A week ago, the shareholders of Canada’s Neo Lithium approved the sale of the TSX Venture Exchange-listed company to China’s Zijin Mining for about $960-million. The announcement received little coverage and appears to have bothered almost no one in the federal government. It should have.
While Neo Lithium is hardly a household name, and the company is relatively small, its purchase should have raised a stink not just in Ottawa but in Washington and among North America’s electric-car makers. That’s because lithium is an essential component of the batteries that power electric vehicles (EVs), a suddenly burgeoning market, and vast amounts of the global supply of the light, silvery-white metal are going to Chinese companies.
China has been quietly buying lithium producers and deposits around the world for years and is also going after cobalt, another vital component of car batteries, and rare earths, a group of 17 specialty metals that are indispensable for the manufacture of high-tech products such as electric motors, mobile phones, wind turbines, hard disk drives and LEDs.
China’s strategy is obvious and hardly a secret: It wants to lock up the raw supplies and the processing capability of the metals that will power the next industrial revolution, from EVs and other clean-energy innovations to leading-edge consumer electronics.
By all accounts, it has a strong lead in these metals, leaving North American and European companies to play catch up – if they can. Only recently have Western governments realized the mistakes they made by not insisting years ago on the careful screening of foreign takeover attempts in this industry. Free-market ideology meant that management and shareholders got their way with minimal government or regulatory interference.
A recent report by the Center for Strategic and International Studies pretty much concludes that the game is all but lost for the West, as China has built stakes in the “green” metals required to decarbonize the world’s energy supply and transportation systems. “No longer a simple mineral producer or component assembler, China is emerging as a higher-value manufacturer that requires a growing volume of the minerals and metals that are considered key to clean energy technology manufacturing,” the report says. “China has become a dominant stakeholder in the global supply chains for critical minerals and clean energy goods.”
The report estimates that China is home to 90 per cent of the world’s solar photovoltaic manufacturing industry. In lithium-ion battery cell manufacturing, China’s global share is 80 per cent, and its lithium refining capacity is estimated at 60 per cent. It controls about half the value chain for wind turbines, including their blades, generators and gearboxes.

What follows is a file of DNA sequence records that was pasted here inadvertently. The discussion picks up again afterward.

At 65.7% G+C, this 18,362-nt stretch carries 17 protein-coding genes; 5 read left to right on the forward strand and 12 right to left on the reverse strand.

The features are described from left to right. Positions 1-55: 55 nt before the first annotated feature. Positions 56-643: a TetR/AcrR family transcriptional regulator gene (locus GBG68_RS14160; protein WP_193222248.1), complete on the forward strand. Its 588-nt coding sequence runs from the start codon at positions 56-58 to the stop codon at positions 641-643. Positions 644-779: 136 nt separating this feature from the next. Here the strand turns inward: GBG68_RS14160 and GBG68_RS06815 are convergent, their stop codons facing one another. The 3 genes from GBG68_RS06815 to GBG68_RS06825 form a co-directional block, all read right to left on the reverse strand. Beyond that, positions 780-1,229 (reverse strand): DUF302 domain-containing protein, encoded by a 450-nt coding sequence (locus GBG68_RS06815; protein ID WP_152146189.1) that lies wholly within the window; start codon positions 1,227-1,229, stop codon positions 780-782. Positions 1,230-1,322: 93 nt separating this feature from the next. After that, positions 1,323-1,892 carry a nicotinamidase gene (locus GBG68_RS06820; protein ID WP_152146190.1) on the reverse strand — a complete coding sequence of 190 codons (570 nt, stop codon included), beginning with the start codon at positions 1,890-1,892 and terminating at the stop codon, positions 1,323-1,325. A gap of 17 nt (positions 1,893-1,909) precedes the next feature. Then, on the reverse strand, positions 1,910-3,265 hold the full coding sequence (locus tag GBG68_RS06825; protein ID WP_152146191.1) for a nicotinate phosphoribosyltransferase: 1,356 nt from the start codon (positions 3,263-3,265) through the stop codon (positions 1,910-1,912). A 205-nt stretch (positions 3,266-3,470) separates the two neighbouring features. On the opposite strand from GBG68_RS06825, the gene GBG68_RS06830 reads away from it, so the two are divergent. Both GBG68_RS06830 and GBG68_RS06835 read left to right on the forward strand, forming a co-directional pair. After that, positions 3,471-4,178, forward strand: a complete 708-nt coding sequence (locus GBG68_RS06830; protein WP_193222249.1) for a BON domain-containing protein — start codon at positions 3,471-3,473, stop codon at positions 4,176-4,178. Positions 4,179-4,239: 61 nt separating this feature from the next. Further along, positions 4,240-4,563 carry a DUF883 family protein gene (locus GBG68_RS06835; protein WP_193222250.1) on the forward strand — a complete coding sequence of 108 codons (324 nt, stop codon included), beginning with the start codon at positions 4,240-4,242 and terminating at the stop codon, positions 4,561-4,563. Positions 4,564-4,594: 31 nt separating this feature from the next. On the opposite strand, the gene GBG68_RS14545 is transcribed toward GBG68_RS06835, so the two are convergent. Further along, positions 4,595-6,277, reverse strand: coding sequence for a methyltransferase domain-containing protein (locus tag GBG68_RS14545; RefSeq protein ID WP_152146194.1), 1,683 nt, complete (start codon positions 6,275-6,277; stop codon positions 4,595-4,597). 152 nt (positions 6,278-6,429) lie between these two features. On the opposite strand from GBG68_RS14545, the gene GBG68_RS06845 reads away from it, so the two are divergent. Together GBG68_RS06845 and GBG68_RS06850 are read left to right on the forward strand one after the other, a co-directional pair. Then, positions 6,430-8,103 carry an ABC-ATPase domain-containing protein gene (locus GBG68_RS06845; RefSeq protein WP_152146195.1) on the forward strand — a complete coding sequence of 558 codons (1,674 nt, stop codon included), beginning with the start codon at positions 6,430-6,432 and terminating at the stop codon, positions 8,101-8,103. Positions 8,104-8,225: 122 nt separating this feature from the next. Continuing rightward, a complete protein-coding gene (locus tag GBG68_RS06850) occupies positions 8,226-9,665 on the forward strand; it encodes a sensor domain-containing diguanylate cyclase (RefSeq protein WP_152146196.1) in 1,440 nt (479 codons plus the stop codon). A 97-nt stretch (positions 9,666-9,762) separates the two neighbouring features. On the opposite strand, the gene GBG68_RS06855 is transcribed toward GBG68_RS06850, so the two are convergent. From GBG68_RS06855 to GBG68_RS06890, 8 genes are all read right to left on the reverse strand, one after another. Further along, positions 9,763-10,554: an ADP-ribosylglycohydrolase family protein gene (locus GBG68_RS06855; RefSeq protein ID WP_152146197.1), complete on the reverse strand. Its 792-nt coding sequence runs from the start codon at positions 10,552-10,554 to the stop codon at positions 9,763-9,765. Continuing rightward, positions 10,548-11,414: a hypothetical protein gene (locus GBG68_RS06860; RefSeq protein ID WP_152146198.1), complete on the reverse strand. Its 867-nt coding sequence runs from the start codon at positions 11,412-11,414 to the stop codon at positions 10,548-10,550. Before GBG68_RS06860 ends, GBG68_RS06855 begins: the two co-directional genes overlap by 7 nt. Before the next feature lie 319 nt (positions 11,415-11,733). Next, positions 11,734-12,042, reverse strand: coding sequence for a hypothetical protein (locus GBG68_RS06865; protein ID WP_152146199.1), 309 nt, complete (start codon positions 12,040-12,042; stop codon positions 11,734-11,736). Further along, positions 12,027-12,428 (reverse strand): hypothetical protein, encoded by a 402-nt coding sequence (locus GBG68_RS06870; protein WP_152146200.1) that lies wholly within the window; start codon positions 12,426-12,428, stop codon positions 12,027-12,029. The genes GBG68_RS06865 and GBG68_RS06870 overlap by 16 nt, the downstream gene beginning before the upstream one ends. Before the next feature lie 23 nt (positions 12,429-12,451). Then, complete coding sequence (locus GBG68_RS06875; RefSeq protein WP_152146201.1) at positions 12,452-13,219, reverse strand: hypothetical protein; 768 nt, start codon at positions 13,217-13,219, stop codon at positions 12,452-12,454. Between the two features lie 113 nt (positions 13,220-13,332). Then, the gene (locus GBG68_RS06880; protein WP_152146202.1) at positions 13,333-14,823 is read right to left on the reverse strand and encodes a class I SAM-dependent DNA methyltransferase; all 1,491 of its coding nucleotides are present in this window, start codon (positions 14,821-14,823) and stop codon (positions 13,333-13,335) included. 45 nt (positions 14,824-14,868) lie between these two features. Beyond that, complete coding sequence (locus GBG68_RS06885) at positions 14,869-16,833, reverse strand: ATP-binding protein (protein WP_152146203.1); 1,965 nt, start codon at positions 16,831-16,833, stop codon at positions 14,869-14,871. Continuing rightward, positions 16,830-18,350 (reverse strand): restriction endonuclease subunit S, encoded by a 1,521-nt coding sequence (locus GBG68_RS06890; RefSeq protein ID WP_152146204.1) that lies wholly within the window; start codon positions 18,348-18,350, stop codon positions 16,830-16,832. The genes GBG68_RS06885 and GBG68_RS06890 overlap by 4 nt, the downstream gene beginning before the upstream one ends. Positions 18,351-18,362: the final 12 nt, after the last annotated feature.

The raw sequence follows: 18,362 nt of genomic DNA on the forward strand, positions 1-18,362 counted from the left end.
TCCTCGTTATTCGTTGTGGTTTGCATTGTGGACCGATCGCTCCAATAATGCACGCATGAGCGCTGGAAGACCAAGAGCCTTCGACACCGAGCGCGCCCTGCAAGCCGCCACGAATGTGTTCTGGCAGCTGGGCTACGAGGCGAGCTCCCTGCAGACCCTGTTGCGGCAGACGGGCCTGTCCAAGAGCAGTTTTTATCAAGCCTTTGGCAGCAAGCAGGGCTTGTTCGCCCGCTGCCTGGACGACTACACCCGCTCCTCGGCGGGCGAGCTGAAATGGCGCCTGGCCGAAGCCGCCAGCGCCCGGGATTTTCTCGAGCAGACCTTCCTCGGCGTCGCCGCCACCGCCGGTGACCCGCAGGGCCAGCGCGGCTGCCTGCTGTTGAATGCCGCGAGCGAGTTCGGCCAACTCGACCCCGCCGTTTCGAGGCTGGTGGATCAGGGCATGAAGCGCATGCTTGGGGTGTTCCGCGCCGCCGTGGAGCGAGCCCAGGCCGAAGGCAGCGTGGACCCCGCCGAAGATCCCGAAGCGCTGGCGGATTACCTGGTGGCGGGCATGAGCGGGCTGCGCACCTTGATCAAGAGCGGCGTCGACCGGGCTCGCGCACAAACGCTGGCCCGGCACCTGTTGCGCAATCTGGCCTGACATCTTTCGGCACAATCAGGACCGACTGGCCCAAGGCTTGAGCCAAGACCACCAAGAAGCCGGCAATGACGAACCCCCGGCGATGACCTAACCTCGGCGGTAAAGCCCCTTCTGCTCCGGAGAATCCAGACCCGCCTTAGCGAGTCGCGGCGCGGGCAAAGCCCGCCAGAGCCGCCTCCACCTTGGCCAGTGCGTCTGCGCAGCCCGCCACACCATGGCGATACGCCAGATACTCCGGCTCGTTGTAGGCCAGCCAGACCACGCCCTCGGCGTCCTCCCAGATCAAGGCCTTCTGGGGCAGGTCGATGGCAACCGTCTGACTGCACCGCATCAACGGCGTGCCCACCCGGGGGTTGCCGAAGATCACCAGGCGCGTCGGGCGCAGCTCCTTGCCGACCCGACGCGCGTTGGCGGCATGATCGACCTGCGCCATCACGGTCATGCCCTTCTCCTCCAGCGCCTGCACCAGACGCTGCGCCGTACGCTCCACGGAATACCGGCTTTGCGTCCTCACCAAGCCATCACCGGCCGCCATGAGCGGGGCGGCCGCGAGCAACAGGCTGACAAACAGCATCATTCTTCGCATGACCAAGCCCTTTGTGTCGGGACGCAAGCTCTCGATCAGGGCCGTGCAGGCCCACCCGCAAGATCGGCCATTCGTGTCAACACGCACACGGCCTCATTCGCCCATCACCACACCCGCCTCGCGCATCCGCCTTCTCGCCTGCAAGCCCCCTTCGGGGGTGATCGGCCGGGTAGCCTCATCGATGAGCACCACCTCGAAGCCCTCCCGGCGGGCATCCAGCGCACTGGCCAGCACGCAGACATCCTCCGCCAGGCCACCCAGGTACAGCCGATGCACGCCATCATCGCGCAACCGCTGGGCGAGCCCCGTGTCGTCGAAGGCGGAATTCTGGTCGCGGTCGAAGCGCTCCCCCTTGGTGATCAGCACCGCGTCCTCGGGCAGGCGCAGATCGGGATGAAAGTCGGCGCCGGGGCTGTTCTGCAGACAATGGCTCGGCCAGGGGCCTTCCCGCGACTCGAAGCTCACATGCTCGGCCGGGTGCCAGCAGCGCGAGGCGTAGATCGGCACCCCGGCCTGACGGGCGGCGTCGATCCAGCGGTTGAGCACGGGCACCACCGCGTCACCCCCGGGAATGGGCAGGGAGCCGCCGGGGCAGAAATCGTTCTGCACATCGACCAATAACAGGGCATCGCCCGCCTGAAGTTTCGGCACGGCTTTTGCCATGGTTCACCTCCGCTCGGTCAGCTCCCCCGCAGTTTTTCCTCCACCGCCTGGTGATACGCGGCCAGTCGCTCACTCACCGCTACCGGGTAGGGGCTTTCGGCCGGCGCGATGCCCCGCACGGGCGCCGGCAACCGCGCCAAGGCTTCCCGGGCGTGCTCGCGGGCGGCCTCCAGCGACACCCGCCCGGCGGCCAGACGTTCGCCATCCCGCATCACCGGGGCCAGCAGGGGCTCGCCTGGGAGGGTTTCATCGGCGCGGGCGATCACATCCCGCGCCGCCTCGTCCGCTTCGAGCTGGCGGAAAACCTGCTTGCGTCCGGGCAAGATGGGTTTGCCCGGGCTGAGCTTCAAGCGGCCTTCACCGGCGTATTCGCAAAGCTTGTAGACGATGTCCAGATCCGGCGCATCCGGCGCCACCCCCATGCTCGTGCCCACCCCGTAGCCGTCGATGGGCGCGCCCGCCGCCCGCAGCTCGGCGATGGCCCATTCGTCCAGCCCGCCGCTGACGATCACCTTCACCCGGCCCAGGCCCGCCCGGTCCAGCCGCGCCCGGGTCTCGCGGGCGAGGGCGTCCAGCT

While China is a mining powerhouse on the home front, its domestic reserves are insufficient to feed its manufacturers. So it has gone abroad to find the raw materials.
It has invested heavily in the Democratic Republic of the Congo, home of almost two-thirds of the world’s cobalt supplies, and accounts for more than 70 per cent of cobalt refining capacity. In 2016, during the Obama administration, China Molybdenum bought one of the world’s biggest cobalt operations, in the DRC, from Freeport-McMoRan, a U.S. mining giant. Four years later, in the last days of the Trump presidency, China Molybdenum bought another enormous cobalt reserve from Freeport.
The timing of the purchases was perfect. In the past couple of years, EVs have gone from niche to mainstream products, with virtually every major automaker pinning its future on them. A survey by KPMG of 1,100 global auto executives found that more than half of their auto sales will be EVs by 2030.
China’s plan on the critical metals front has been called the “apple seed strategy”: It plants a lot of seeds around the world in small companies and projects with big long-term potential, even if it recognizes that some of them could go nowhere. Zijin Mining’s purchase of Neo Lithium, which bills itself as “The Next Major Lithium Producer,” was part of that strategy. The Canadian company’s vast lithium project is located in northwestern Argentina, near the Chilean border.
China is going after U.S. lithium companies, too. But the United States is starting to see a backlash against acquisitive Chinese companies, partly because President Joe Biden is making EVs central to his climate-change agenda. In November, when he visited a General Motors factory, Mr. Biden said, “You know, up until now, China has been leading this race, but that’s about to change.”
He must have been happy when Lithium Americas, which trades in New York and Toronto, won an international bidding war for Canada’s Millennial Lithium. The war started in July, when China’s Gangfeng Lithium, one of the world’s top producers, bid for a stake in Millennial. Chinese battery giant CATL joined the bidding a few months later. In the end, the U.S. company beat its Chinese rivals for the prize.
But no one saved Neo Lithium from a Chinese takeover, though it’s possible the deal could still be blocked by Ottawa. All the proposed takeovers of lithium companies and others that produce essential metals for the green revolution need to be reviewed, regardless of size. Only now is the government of Prime Minister Justin Trudeau waking up to the threat of handing China the keys to the next industrial revolution and job-creation machine.
Mr. Trudeau wants to make Canada a global leader in EV battery production and has asked for a review of investment legislation to protect the critical mining sectors from hostile foreign takeovers. The move, revealed this week, is the right thing to do – but should have come many years ago. China’s lead may be unassailable.
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